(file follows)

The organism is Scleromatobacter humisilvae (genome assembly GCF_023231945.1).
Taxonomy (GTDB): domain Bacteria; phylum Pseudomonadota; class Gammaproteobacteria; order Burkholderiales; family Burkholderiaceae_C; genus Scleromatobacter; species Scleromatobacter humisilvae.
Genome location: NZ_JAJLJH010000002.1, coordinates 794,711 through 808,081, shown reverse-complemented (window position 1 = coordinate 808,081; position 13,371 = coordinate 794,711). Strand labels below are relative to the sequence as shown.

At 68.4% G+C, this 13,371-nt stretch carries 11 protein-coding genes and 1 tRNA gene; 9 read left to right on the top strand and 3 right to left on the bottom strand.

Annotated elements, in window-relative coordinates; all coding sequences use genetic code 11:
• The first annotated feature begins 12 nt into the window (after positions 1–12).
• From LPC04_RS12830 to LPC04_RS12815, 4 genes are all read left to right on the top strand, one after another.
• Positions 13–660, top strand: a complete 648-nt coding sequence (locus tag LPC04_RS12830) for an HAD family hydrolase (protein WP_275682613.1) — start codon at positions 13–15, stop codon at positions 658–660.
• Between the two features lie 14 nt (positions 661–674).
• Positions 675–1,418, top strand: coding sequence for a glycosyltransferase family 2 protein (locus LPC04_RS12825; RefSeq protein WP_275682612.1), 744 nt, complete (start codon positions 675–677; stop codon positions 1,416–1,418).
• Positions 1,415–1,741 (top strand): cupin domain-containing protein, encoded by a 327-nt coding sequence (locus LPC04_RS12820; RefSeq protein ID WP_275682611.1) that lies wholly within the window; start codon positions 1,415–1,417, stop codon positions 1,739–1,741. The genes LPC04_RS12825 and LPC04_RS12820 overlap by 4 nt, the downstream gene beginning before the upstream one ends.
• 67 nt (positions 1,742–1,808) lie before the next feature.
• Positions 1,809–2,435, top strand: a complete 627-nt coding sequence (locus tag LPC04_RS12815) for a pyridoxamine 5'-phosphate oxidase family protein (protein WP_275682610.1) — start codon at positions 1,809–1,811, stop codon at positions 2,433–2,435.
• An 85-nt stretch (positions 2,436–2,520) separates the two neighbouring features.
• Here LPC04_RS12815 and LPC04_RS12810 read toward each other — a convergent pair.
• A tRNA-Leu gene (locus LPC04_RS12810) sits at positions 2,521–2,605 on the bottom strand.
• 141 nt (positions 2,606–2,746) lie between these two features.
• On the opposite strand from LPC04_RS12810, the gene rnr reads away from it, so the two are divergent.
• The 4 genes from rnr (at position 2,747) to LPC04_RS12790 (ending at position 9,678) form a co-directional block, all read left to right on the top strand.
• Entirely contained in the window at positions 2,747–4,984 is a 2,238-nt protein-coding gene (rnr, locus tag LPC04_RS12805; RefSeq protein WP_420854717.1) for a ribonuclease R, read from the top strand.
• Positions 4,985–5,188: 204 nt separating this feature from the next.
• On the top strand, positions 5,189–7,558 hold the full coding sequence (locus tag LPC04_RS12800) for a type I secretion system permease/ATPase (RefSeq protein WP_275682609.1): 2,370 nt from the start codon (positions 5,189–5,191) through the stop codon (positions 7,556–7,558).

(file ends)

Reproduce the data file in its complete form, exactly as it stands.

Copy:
The organism is Scleromatobacter humisilvae (genome assembly GCF_023231945.1).
Taxonomy (GTDB): domain Bacteria; phylum Pseudomonadota; class Gammaproteobacteria; order Burkholderiales; family Burkholderiaceae_C; genus Scleromatobacter; species Scleromatobacter humisilvae.
Genome location: NZ_JAJLJH010000002.1, coordinates 794,711 through 808,081, shown reverse-complemented (window position 1 = coordinate 808,081; position 13,371 = coordinate 794,711). Strand labels below are relative to the sequence as shown.

At 68.4% G+C, this 13,371-nt stretch carries 11 protein-coding genes and 1 tRNA gene; 9 read left to right on the top strand and 3 right to left on the bottom strand.

Annotated elements, in window-relative coordinates; all coding sequences use genetic code 11:
• The first annotated feature begins 12 nt into the window (after positions 1–12).
• From LPC04_RS12830 to LPC04_RS12815, 4 genes are all read left to right on the top strand, one after another.
• Positions 13–660, top strand: a complete 648-nt coding sequence (locus tag LPC04_RS12830) for an HAD family hydrolase (protein WP_275682613.1) — start codon at positions 13–15, stop codon at positions 658–660.
• Between the two features lie 14 nt (positions 661–674).
• Positions 675–1,418, top strand: coding sequence for a glycosyltransferase family 2 protein (locus LPC04_RS12825; RefSeq protein WP_275682612.1), 744 nt, complete (start codon positions 675–677; stop codon positions 1,416–1,418).
• Positions 1,415–1,741 (top strand): cupin domain-containing protein, encoded by a 327-nt coding sequence (locus LPC04_RS12820; RefSeq protein ID WP_275682611.1) that lies wholly within the window; start codon positions 1,415–1,417, stop codon positions 1,739–1,741. The genes LPC04_RS12825 and LPC04_RS12820 overlap by 4 nt, the downstream gene beginning before the upstream one ends.
• 67 nt (positions 1,742–1,808) lie before the next feature.
• Positions 1,809–2,435, top strand: a complete 627-nt coding sequence (locus tag LPC04_RS12815) for a pyridoxamine 5'-phosphate oxidase family protein (protein WP_275682610.1) — start codon at positions 1,809–1,811, stop codon at positions 2,433–2,435.
• An 85-nt stretch (positions 2,436–2,520) separates the two neighbouring features.
• Here LPC04_RS12815 and LPC04_RS12810 read toward each other — a convergent pair.
• A tRNA-Leu gene (locus LPC04_RS12810) sits at positions 2,521–2,605 on the bottom strand.
• 141 nt (positions 2,606–2,746) lie between these two features.
• On the opposite strand from LPC04_RS12810, the gene rnr reads away from it, so the two are divergent.
• The 4 genes from rnr (at position 2,747) to LPC04_RS12790 (ending at position 9,678) form a co-directional block, all read left to right on the top strand.
• Entirely contained in the window at positions 2,747–4,984 is a 2,238-nt protein-coding gene (rnr, locus tag LPC04_RS12805; RefSeq protein WP_420854717.1) for a ribonuclease R, read from the top strand.
• Positions 4,985–5,188: 204 nt separating this feature from the next.
• On the top strand, positions 5,189–7,558 hold the full coding sequence (locus tag LPC04_RS12800) for a type I secretion system permease/ATPase (RefSeq protein WP_275682609.1): 2,370 nt from the start codon (positions 5,189–5,191) through the stop codon (positions 7,556–7,558).